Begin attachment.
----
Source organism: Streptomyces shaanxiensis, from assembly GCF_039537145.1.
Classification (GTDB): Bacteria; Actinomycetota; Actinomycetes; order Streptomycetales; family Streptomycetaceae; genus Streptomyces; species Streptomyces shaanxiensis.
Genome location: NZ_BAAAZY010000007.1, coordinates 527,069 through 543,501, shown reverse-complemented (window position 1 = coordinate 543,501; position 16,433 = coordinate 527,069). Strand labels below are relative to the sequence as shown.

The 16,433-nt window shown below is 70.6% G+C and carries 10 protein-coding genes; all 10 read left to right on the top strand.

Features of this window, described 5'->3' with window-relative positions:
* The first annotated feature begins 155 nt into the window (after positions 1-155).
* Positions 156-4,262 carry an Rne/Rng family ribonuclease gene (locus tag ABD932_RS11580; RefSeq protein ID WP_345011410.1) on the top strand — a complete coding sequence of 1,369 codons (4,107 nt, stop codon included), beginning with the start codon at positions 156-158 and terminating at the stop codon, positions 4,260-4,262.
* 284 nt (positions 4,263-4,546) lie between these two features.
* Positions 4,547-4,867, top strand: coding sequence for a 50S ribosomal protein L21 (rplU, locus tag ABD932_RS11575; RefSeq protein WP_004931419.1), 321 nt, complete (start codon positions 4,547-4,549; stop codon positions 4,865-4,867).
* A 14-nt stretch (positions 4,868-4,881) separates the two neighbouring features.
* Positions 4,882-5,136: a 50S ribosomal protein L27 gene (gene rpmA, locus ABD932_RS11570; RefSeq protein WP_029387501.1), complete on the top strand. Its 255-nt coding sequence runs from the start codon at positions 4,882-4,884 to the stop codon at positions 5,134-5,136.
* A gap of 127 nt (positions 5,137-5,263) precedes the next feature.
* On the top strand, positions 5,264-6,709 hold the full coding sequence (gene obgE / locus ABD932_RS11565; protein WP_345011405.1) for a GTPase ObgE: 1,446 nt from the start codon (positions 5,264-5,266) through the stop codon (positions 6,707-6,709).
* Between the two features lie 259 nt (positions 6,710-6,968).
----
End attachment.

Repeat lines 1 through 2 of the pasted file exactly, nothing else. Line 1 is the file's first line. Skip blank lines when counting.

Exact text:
Source organism: Streptomyces shaanxiensis, from assembly GCF_039537145.1.
Classification (GTDB): Bacteria; Actinomycetota; Actinomycetes; order Streptomycetales; family Streptomycetaceae; genus Streptomyces; species Streptomyces shaanxiensis.